Dianne Kornberg and Celia Bland

The Education of the Virgin


Virgin Mary never goes where she’s unwanted.

She bows her head to the ecstatic eradicators: tribe haters,
       sex haters, haters of the poor. 

If they bulldoze her hovel, she has a cousin
       in Babylonia; although moving, for Virgin Mary,
       predicates cosmological occurrences, avian messengers –
       and then there are tickets and passes.

She turns up her palms to heaven.
       A fine dust collects.

Virgin Mary has never ventured to the caves of Texas
       where bats – “little shudders” – breed like memories.

She has none, you know; no packed bags at Union Station
       where bats press themselves flat
       against the peeling ceilings. No shuddering
       regrets electrify her epidermis like the flit of donkey’s ear.

This defines her innocence: the sadness
       she feels for souls consigned to places always cold,
       where the only lights are flickers of consciousness
       we bring with us.

Life was a book Virgin Mary conned
       until that death, so public, the sap dripping along his legs slow
       as the unconscious delineation of justice and error.

Getting down his body – unhooking
       his hands like drapes from a rod –
       only to stop a hole.

Madonna of the Cigarette Machine

Drop your pocket change into my slot.

Modulated by slim levers and a semi-colon

soft packets – one   two      three

slip along my galvanized trough
once you pull these yellowing knobs. 

A simple mechanism, yes, but

miraculous this
sweet contraction and
and a book of matches.

Madonna Bomb



There are no words to describe the way she hunches
                  belly resting on thigh, key turned on and she cannot
                  turn it off, working the brake with her other foot.  It’s hard to see
                  into the distance, sitting like that. 

She drives a dichotomous street,
                  the blood flowing in and out, birth and death, every turn
                  leading to this one and a line of Hummers, the check point
                  where she must slow. 

They will not like her duct-tape mittens
                  (as if her hands were very cold) but she cannot roll
                  down the window with her hands stuck at 10 and 2.

Is it very hot inside her womb as she moves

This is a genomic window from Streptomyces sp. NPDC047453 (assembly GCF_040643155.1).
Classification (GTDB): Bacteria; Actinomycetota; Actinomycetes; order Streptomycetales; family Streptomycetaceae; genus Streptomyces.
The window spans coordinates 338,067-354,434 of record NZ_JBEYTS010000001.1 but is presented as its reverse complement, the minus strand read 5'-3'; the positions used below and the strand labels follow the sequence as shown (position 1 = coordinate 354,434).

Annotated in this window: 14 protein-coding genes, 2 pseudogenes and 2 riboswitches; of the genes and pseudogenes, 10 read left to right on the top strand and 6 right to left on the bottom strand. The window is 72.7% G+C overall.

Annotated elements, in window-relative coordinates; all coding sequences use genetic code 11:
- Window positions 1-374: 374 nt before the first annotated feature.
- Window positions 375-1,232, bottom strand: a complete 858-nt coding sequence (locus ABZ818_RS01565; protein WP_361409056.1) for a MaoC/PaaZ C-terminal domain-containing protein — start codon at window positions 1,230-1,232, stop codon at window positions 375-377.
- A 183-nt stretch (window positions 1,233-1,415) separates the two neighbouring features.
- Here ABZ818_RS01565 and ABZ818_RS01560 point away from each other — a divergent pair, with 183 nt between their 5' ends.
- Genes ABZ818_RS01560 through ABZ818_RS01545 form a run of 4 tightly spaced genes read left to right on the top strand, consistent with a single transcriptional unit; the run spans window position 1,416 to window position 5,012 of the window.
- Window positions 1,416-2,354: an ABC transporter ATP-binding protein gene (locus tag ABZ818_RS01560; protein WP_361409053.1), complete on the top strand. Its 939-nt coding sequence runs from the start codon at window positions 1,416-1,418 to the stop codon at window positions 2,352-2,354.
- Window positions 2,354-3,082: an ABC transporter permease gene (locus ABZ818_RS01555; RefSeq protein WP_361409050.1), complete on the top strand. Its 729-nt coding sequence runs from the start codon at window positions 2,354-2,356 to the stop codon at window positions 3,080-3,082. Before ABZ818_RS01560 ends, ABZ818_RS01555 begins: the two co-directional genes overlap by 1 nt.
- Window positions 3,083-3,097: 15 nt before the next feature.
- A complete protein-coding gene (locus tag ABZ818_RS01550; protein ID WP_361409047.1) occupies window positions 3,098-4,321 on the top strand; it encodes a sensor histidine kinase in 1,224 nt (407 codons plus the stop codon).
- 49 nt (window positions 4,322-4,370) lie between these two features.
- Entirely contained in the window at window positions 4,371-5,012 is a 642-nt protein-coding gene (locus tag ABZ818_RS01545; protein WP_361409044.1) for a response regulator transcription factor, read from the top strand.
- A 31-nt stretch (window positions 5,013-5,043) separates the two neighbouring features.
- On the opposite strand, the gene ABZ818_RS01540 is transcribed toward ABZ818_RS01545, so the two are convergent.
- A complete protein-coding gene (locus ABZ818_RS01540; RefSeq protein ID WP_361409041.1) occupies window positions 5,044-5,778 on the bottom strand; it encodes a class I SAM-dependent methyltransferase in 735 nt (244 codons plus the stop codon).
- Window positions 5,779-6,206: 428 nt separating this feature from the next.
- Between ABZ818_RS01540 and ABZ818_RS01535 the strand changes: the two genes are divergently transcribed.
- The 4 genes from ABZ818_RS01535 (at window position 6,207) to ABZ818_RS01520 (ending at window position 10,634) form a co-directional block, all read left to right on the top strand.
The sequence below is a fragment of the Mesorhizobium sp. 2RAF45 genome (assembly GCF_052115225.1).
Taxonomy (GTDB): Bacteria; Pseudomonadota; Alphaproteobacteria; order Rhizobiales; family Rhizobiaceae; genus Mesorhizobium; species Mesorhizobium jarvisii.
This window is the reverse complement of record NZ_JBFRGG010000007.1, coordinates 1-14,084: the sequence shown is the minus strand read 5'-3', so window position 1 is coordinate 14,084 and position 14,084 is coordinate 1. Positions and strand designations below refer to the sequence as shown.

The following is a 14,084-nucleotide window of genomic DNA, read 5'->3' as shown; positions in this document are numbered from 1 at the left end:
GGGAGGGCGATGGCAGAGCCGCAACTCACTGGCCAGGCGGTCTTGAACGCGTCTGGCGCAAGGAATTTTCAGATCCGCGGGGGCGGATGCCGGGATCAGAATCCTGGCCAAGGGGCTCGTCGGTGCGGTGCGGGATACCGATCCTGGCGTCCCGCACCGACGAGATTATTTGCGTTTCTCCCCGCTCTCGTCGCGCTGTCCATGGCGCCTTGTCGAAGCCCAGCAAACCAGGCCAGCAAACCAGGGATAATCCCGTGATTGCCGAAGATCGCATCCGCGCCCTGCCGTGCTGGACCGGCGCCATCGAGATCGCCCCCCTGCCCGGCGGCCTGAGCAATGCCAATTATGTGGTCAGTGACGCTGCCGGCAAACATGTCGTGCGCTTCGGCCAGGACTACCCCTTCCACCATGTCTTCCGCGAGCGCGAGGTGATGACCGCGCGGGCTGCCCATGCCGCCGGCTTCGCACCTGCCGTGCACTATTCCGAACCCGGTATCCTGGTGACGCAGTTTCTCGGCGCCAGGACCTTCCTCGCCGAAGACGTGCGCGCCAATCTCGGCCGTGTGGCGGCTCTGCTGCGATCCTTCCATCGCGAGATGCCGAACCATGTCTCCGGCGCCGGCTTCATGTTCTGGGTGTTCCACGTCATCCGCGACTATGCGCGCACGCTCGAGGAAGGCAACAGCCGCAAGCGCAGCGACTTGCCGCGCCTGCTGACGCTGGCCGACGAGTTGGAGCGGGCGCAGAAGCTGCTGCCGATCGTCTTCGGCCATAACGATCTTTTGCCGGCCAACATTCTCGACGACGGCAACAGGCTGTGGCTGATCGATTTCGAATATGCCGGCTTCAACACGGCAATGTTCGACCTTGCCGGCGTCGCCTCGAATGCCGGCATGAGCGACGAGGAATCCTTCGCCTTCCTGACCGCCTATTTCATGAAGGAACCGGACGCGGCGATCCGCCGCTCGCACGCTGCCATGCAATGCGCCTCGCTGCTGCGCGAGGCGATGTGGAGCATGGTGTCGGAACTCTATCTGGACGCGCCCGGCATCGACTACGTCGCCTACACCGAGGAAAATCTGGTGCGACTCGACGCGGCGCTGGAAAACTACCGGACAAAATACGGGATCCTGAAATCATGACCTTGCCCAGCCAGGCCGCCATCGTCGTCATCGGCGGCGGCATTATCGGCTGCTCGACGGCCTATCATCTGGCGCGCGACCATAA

faster down the street we all travel?
                  Does she cry, “My God, my God!” or merely “Mary!” ?

She has ever eschewed the first person pronoun, savoring “I” like
                  a phosphorescence.  It’s all the same, isn’t it, whether she
                  is dead before or after impact?

Turn your hands up to heaven.
                  Let the eyes of your palms, flaccid
                  as the maws of lilies,
                  look to those clouds.

What passes there casts shadows
                  that move away from where they’re going
                  and towards you.

Dianne Kornberg

Following a retrospective exhibition of her photographs of specimens collected for scientific study, Dianne Kornberg retired from teaching in 2008 as a Professor Emerita at Pacific Northwest College of Art in Portland, Oregon. She relocated her studio to an outer island in the San Juans in Washington State. Since that time she has been collaborating with two poets, making large-scale, hybrid prints that are photo-based but also incorporate drawing, painting, software artifacts and appropriated imagery and text.

Kornberg earned an MFA in painting from Indiana University in 1970. In 1980 she took up photography. In the 1990s she began exhibiting large-scale, fiber-based, gelatin silver prints throughout the US and abroad. She has shown work in more than twenty-five solo exhibitions.

Kornberg’s work is in several important collections, including those of the International Center for Photography, the Princeton Art Museum, the Houston Museum of Art, the Seattle Art Museum, the Portland Art Museum, Tacoma Art Museum, the Henry Gallery, and the Embassy in Belize.

Her work appears in book publications including Contemporary Art of the Northwest (Craftsman House, 1995), 100 Artists of the West Coast (Schiffer Publishing, 2003), and Portland Art Museum, Selections from the Collection.

Celia Bland

Celia Bland teaches poetry at Bard College, where she is Writer-in-Residence and the International Coordinator for the Institute of Writing and Thinking.  In the last year she has led workshops in Berlin, Vilnius, the West Bank, St. Petersburg, Russia, and Bishkek, Kyrgyzstan. She is the author of Soft Box: Poems (CavanKerry), which won ForeWord magazine’s Silver Medal, and Madonna Comix (f8), a word & image collaboration with artist Dianne Kornberg (http://madonnacomix.com/about/).  Her work has appeared in American Poetry Review, Cortland Review, Narrative Review (where her poem, “Wasps,” won Poem of the Year), Witness, Green Mountains Review, Lumina, et al.